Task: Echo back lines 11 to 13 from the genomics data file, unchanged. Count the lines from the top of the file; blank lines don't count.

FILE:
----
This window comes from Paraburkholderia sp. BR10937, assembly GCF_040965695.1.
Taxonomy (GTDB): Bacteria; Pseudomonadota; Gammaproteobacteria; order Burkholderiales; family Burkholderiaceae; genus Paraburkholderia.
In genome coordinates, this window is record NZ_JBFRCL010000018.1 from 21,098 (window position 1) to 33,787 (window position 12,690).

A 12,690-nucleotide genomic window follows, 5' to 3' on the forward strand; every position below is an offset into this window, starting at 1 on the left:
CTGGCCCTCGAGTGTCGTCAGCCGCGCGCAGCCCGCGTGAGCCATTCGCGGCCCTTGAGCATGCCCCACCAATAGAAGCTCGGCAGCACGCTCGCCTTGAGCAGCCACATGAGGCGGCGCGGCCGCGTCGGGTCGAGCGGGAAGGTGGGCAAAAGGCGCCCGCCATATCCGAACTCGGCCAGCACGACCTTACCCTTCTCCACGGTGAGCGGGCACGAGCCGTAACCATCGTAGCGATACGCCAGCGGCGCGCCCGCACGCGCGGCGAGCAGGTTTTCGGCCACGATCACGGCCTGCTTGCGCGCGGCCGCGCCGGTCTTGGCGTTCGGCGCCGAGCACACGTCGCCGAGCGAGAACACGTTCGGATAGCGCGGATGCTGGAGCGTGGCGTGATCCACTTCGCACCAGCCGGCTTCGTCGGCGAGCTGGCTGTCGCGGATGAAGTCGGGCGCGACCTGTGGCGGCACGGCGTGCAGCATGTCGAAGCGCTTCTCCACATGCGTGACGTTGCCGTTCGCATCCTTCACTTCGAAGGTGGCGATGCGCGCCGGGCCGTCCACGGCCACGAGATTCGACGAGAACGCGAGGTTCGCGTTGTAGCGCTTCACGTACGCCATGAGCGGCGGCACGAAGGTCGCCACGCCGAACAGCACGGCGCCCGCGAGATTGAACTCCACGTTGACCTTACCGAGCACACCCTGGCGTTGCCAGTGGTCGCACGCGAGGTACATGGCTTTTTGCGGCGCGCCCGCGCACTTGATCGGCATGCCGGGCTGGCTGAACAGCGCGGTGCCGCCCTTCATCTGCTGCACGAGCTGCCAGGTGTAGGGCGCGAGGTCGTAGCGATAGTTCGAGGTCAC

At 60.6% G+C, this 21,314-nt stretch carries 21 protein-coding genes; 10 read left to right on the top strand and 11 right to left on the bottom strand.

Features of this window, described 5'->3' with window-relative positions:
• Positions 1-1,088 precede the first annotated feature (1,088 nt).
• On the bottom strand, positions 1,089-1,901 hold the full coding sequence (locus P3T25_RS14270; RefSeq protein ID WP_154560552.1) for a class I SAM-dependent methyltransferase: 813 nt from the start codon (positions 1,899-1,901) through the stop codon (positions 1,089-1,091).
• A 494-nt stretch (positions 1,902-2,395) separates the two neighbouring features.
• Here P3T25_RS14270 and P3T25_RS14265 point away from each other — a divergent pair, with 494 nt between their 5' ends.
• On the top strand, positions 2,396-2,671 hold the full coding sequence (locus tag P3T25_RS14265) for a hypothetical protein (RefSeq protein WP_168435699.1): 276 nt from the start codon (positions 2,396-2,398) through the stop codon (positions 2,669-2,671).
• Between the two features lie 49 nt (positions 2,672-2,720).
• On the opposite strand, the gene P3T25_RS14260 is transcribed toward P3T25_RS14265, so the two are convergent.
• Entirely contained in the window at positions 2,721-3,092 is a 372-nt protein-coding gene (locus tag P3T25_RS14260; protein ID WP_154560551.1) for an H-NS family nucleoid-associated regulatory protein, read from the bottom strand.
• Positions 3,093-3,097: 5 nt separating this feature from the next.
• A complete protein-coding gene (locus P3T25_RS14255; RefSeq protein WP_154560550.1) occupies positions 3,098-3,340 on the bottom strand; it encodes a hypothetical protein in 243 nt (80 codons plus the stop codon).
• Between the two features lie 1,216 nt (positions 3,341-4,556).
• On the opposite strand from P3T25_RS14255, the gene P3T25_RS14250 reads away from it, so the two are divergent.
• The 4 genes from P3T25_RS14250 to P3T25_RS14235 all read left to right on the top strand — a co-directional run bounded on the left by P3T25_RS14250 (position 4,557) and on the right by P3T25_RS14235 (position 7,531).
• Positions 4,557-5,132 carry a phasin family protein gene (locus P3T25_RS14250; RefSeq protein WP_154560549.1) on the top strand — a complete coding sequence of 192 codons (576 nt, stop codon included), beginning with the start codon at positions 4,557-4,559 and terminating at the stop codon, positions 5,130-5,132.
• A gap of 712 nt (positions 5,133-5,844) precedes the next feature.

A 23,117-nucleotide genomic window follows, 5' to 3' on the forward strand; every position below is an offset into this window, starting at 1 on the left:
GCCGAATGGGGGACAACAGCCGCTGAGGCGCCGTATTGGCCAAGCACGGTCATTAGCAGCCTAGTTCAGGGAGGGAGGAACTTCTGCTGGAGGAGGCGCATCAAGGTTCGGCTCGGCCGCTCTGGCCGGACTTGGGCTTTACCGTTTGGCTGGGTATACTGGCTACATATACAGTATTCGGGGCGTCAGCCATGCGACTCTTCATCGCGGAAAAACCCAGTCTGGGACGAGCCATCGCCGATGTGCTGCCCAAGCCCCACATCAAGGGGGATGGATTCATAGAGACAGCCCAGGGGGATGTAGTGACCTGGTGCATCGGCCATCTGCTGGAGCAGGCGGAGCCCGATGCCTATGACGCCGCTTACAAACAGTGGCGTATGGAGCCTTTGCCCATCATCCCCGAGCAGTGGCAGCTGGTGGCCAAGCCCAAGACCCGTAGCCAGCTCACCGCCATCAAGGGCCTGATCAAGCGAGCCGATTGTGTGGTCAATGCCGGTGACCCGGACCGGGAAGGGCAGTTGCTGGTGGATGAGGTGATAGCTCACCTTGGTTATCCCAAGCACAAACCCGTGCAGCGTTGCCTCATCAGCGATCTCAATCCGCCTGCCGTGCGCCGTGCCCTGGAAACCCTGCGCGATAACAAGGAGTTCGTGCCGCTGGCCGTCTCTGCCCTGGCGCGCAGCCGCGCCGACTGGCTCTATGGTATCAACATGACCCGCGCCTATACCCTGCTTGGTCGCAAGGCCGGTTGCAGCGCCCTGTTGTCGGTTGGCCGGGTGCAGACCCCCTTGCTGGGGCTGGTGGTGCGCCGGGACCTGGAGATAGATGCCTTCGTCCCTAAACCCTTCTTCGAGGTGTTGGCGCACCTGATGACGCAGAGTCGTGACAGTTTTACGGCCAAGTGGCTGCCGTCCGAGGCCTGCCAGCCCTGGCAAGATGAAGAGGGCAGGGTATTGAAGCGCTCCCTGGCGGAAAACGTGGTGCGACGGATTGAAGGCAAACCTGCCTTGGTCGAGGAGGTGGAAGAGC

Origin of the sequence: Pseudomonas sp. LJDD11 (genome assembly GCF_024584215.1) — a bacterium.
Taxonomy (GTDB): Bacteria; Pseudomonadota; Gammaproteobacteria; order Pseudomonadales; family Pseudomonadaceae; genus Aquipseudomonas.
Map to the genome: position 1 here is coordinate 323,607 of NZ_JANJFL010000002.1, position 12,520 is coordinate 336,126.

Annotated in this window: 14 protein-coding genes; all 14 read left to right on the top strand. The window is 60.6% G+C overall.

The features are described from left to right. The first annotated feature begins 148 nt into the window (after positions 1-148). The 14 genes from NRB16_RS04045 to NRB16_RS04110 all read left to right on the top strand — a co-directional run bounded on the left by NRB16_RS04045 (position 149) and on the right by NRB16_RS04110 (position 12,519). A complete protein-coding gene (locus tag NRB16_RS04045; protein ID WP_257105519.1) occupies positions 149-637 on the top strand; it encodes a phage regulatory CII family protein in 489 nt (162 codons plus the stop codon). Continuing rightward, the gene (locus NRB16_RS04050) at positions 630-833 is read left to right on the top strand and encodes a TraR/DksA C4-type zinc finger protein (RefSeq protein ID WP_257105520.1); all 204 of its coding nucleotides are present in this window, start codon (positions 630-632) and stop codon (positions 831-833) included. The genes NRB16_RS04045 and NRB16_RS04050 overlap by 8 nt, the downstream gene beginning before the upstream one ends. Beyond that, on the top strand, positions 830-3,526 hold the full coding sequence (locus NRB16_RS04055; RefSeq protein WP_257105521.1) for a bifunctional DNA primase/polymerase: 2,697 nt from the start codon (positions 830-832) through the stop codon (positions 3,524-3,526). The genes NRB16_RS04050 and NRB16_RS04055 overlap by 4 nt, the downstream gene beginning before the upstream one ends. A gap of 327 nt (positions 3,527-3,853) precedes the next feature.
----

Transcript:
• Here P3T25_RS14270 and P3T25_RS14265 point away from each other — a divergent pair, with 494 nt between their 5' ends.
• On the top strand, positions 2,396-2,671 hold the full coding sequence (locus tag P3T25_RS14265) for a hypothetical protein (RefSeq protein WP_168435699.1): 276 nt from the start codon (positions 2,396-2,398) through the stop codon (positions 2,669-2,671).
• Between the two features lie 49 nt (positions 2,672-2,720).